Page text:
In these quiet moments of reflection as a new Mom, I'm missing my Mom more than ever. This is something I didn't really deal with during all the build up and excitement that comes with pregnancy. There's so much I wish I could ask her. So much that I wish I could share with her. Although I'm thankful for this parenting interview I did with her after my first failed IVF embryo transfer, I've thought of a thousand questions since then. Why didn't I make it longer and ask her more? 

And then there's the guilt. I know we did a lot to make the most of the 14 months she lived after her diagnosis, but every day, some type of guilt creeps in. It usually strikes when I'm trying to fall asleep at night, or when I'm feeding Autumn. Learning that the cancer was likely growing for a decade prior to her diagnosis, I ask myself why I didn't have her get a scan back then and wonder if it would have helped. Yes, it would have. They always say catching it early is key. 

I know guilt is something a lot of people go through, yet knowing that doesn't change how I feel. I have a master's in counseling, but it's different when you try to apply things to yourself. I've been trying to counter it and re-frame it and still, it remains.

Thinking about Mom has also caused me to think about my own mortality more than usual, and leaving Autumn like Mom left me. How will she cope? A little silly to think about since it seems so far off, yet I do. And this naturally leads into spending a lot of time thinking about my faith, or lack thereof. I want to believe, I really do, but it does not come easy to me. Never has...I've always been a skeptic. Now, more than ever, I am motivated to believe in God and heaven so that I know Mom is somewhere and that I'll be reunited with her.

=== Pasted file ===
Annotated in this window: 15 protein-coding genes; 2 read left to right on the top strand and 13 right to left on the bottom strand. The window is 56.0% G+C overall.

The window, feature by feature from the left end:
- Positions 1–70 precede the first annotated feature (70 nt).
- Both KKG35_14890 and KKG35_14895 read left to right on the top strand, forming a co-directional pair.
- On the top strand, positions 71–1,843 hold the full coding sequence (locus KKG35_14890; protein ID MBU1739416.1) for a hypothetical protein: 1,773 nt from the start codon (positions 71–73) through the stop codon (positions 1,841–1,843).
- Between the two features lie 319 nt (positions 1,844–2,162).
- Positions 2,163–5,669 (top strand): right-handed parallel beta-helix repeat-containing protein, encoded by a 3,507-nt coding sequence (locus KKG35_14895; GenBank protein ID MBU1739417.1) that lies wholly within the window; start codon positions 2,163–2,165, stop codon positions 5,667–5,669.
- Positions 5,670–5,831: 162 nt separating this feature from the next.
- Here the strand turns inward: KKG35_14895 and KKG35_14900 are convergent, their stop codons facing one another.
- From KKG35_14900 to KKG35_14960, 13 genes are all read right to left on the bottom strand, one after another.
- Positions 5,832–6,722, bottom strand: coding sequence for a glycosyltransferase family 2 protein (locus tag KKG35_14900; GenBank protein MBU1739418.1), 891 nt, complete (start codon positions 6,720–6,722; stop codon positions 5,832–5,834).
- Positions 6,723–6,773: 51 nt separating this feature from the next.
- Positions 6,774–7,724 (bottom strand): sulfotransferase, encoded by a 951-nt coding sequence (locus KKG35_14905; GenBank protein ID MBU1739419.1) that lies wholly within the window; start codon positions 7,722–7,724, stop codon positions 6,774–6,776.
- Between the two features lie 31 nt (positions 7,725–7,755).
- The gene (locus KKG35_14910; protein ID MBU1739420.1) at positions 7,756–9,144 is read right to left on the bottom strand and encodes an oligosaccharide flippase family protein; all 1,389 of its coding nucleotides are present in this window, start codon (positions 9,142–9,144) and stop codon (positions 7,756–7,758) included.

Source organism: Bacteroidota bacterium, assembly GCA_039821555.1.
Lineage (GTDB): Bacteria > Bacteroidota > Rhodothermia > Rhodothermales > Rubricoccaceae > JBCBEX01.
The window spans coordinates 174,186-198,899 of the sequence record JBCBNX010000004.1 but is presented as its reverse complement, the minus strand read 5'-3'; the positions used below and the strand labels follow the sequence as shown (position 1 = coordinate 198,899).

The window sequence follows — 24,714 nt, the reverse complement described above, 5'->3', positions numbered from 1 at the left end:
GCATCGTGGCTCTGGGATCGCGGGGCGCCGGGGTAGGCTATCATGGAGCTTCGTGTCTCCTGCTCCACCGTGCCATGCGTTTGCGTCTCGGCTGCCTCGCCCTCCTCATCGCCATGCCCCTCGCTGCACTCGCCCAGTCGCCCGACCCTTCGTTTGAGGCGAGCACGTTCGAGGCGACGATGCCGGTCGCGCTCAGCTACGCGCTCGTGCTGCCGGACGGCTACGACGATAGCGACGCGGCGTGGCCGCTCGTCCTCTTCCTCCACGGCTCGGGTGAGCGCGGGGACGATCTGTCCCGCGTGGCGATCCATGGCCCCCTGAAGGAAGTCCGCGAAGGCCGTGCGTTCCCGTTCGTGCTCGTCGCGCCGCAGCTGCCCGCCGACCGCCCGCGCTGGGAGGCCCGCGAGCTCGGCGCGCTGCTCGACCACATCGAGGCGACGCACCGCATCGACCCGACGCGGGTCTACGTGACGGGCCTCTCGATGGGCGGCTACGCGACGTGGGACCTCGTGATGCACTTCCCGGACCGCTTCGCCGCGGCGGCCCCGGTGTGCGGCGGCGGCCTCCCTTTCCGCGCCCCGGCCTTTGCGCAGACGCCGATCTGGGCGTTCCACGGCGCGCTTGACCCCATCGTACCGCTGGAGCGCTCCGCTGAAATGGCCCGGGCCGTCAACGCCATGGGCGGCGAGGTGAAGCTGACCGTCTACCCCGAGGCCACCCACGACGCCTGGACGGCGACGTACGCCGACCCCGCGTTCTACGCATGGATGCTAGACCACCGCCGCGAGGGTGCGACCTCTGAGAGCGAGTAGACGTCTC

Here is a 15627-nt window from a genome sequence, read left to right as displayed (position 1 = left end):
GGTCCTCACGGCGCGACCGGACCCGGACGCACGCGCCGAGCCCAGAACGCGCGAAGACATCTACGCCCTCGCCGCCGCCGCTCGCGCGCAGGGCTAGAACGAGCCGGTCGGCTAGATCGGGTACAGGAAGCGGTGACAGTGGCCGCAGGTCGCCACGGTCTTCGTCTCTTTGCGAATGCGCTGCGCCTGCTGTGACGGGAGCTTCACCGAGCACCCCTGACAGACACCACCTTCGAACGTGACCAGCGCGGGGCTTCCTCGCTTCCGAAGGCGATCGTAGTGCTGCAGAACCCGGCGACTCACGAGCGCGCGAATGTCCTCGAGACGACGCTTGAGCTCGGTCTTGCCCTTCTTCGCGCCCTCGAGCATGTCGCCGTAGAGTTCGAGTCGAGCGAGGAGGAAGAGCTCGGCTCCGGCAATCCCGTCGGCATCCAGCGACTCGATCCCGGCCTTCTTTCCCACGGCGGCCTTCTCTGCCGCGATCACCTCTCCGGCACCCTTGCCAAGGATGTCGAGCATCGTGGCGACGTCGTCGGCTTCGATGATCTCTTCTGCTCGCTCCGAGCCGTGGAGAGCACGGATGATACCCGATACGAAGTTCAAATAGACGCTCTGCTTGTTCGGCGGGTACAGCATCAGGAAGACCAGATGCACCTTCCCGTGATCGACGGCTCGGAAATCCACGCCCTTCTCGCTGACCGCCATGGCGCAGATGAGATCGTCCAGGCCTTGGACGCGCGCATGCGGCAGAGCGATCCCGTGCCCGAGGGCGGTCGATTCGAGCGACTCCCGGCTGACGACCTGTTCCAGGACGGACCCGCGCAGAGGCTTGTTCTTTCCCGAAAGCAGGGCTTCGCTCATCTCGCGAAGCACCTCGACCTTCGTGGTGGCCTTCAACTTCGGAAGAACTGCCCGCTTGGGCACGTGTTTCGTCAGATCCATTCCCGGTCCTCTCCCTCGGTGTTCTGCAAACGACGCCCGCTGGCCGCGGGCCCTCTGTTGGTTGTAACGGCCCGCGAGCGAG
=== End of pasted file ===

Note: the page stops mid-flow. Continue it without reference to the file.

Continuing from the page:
But I still struggle to believe in something I can't see, hear or feel in a concrete way. I go to mass every week, pray, and read to try and cultivate my faith. Nathan and I have discussions, which help me because while he may not agree with all the teachings of the Catholic church, he does believe in intelligent design. It helps me to think that while an older white man sitting up in a throne judging us may not seem plausible to me right now, neither does the idea that all this beauty and life is completely random and just happened. Intelligent design really does seem to be at work. The complexity of life, even just the formation of Autumn, is pretty incredible. How can all that be just put into existence by chance? Plus, there do seem to be things that are inherently right or wrong. Moral laws that just seem to exist, not just because our society says so. How to account for this? These are concepts I've never believed before and can now buy into. I guess I have made progress, even if I'm not where I want to be.